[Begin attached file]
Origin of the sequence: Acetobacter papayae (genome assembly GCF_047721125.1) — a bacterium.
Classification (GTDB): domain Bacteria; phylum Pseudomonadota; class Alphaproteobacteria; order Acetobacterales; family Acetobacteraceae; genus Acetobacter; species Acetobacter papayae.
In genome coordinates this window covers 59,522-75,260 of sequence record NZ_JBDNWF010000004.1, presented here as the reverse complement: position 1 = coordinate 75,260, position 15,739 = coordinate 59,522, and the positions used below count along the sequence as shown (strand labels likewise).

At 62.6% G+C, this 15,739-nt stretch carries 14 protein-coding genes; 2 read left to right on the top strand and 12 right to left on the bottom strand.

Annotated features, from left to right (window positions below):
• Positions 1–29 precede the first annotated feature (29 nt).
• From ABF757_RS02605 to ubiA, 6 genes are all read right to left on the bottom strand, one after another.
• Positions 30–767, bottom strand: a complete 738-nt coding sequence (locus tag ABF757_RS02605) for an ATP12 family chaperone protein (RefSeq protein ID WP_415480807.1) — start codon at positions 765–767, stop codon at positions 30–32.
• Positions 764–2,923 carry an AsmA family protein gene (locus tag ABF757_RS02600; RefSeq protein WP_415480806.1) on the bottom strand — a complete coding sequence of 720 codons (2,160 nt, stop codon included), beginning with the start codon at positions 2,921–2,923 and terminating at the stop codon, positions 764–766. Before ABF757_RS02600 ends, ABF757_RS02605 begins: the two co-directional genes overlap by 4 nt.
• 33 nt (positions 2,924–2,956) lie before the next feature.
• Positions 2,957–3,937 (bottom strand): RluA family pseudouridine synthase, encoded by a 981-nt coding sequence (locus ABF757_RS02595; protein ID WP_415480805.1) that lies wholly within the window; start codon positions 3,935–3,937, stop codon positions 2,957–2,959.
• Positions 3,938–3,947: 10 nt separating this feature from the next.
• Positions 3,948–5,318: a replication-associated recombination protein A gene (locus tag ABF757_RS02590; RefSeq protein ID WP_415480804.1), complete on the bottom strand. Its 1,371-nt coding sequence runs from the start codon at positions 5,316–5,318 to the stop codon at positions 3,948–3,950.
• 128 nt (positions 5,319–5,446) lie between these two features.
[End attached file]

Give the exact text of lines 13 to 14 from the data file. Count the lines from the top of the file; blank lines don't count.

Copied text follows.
• Positions 3,948–5,318: a replication-associated recombination protein A gene (locus tag ABF757_RS02590; RefSeq protein ID WP_415480804.1), complete on the bottom strand. Its 1,371-nt coding sequence runs from the start codon at positions 5,316–5,318 to the stop codon at positions 3,948–3,950.
• 128 nt (positions 5,319–5,446) lie between these two features.